One of the other general principles fueling the design discussion was the recognition that the Library needed desperately to make a major change to its aesthetics in order to play a more prominent role on the Square. The aesthetics of the Public Market building certainly sparked some creative thinking for all of us. It is quite remarkable the way the current library building disappears on the Square due to its design and the steep downward grade where it rests. Sometimes you do need to make an architectural statement about who and what you are and renovations are a chance to do it.
DF: Let's talk about that "urban screen". Where did that idea come from?
Stephen Podgajny: A Definition of an Urban Screen is available at our blog :
Urban Screens are defined as large outdoor digital displays, such as daylight compatible LED signs and high-tech plasma screens, used in urban spaces. Although their use in advertisement and news is widely known and readably observable in major U.S. cities—the most obvious example being the Times Square Astrovision Screen in New York City, urban screens are at the beginning of a worldwide movement placing digital displays in public squares for cultural purposes.
We thought deeply as to why it was important for the City that we lived, on its Monument Square, along with the challenge of raising the visual presence of the Library. It became important to think of using our location and redesign of the facade to “invite” people into the Library. So part of the design is its basic architectural appeal but it also is transformed into an active agent with the Urban Screen--it literally, directly invites you in. At the same time we were looking at “information boards” on the interior of the building and thinking about how they convey facts but can also orient you to the building's culture and intent, which is to inform and welcome you.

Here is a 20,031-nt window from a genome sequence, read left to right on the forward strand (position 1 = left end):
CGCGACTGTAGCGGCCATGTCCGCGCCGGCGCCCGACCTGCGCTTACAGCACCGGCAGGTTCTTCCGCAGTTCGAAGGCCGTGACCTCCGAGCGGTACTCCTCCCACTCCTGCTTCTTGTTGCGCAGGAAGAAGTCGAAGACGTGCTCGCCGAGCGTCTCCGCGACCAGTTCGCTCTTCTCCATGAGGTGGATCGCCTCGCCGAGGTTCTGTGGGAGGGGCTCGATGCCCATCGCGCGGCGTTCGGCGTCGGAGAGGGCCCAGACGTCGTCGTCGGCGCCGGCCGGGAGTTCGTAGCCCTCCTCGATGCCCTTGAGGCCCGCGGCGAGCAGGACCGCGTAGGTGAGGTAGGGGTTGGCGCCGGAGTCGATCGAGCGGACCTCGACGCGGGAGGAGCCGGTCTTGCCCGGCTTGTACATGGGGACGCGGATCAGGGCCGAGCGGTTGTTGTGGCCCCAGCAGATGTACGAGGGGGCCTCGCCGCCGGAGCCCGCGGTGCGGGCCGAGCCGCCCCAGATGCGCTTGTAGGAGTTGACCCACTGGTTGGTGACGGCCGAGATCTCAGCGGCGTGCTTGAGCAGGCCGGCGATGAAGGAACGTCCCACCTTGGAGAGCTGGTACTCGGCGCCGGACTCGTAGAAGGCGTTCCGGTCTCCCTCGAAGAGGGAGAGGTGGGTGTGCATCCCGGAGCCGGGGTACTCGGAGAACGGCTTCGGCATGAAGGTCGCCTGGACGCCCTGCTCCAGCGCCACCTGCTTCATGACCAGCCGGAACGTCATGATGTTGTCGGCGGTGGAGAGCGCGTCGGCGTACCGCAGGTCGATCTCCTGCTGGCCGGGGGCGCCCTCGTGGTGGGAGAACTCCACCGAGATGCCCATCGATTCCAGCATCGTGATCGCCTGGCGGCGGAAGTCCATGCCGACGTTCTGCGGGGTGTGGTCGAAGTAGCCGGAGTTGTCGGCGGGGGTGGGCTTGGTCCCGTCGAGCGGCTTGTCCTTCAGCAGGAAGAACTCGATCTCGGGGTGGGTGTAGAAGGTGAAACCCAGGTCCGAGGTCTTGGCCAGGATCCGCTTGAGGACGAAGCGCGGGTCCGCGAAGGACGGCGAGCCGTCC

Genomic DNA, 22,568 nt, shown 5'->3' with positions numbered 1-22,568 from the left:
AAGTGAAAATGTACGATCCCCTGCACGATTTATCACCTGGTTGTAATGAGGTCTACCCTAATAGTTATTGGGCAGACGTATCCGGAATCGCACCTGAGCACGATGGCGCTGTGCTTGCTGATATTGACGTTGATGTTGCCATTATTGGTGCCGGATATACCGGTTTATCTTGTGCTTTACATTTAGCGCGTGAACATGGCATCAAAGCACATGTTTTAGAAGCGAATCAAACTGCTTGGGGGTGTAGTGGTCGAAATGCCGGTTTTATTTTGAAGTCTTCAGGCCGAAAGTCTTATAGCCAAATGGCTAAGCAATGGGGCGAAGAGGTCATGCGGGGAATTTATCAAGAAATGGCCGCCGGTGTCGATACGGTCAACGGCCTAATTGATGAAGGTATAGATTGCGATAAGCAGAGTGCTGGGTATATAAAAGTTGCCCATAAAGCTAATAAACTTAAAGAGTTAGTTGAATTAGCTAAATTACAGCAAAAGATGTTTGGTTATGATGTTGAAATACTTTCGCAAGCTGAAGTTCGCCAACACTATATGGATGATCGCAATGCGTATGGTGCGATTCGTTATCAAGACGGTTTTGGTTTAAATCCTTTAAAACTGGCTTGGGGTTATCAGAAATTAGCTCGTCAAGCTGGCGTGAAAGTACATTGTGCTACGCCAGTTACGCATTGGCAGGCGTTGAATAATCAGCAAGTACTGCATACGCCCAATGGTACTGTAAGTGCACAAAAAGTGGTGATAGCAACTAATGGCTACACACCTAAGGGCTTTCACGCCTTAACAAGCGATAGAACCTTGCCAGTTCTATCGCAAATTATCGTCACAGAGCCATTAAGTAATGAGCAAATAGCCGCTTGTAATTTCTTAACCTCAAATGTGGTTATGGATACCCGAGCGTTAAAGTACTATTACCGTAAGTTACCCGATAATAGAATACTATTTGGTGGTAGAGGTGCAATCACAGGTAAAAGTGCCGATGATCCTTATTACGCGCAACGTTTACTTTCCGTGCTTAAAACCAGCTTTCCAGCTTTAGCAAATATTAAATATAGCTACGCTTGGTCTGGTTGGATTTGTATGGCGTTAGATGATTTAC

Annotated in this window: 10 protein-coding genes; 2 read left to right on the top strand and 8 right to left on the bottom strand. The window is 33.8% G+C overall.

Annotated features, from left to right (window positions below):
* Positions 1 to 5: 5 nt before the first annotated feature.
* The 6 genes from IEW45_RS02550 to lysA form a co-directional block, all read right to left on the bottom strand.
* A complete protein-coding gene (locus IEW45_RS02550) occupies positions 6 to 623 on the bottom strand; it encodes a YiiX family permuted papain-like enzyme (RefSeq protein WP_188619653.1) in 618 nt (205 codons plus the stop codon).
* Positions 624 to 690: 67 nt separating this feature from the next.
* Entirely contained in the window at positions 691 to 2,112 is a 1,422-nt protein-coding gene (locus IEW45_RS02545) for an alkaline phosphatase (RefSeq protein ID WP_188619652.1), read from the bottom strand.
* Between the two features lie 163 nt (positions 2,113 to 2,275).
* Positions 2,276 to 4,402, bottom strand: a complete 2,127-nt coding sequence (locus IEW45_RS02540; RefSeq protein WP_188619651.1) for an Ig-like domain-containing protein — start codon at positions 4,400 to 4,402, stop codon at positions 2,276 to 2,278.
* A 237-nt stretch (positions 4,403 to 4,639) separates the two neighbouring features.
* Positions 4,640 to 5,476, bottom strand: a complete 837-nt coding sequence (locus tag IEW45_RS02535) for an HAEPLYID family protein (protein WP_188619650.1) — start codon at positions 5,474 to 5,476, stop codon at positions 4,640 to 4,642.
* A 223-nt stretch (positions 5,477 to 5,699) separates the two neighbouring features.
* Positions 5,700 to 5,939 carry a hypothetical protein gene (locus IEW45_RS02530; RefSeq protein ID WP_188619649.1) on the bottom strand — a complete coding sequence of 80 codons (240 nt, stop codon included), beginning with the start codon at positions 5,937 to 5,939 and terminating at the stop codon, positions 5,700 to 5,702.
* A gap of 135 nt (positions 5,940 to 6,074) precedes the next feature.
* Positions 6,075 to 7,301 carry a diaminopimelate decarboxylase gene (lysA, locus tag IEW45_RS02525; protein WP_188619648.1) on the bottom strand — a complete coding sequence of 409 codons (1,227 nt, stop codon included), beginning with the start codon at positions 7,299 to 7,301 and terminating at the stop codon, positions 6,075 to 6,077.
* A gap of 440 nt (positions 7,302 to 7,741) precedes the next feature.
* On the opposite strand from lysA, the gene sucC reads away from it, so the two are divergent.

So that line of thinking began to creep into discussions about the facade. The urban screen concept gained some currency as a potential major design element, but also as a way to raise the visibility of the Library and the heart of downtown.
DF: How will you use the screen practically? Is it going to be more than just eye candy?
Stephen Podgajny: Portland prides itself as being a place that values cultural activity--it is a huge part of why the City shows up on numerous Top 10 lists as a desirable place to live. In fact Forbes just cited us one of the top places to live in the United States. For a City of 64,000 people, the Art Museum, Historical Society, Symphony, Stage Company, Opera and other cultural elements are tremendously dynamic organizations. In addition there is a tremendous “scene” of activity around galleries, music and other cultural institutions. A good deal of it is multicultural, as evidenced by approximately 50 languages spoken in our schools. The Library has had more branches per 10,000 people than any other city in the northeast United States.
So in light of that cultural fabric, the screen becomes a terribly important vehicle to promote awareness, use and support of those cultural resources.
We plan to manage and curate the Urban Screen through a collaborative of cultural organizations that will take some responsibility for its effectiveness. The screen can benefit individual organizations directly but the overall impact of infusing the street with a new level of energy will help everyone in the cultural district.
Portland Public Library’s urban screen will have important ramifications for the recommendations recently proposed by the Creative Economy Steering Committee to Portland City Council, particularly in developing and sustaining Portland’s Arts District. (Creative Economy Steering Committee, “Report of Recommendations to the Portland City Council,” October 14, 2008).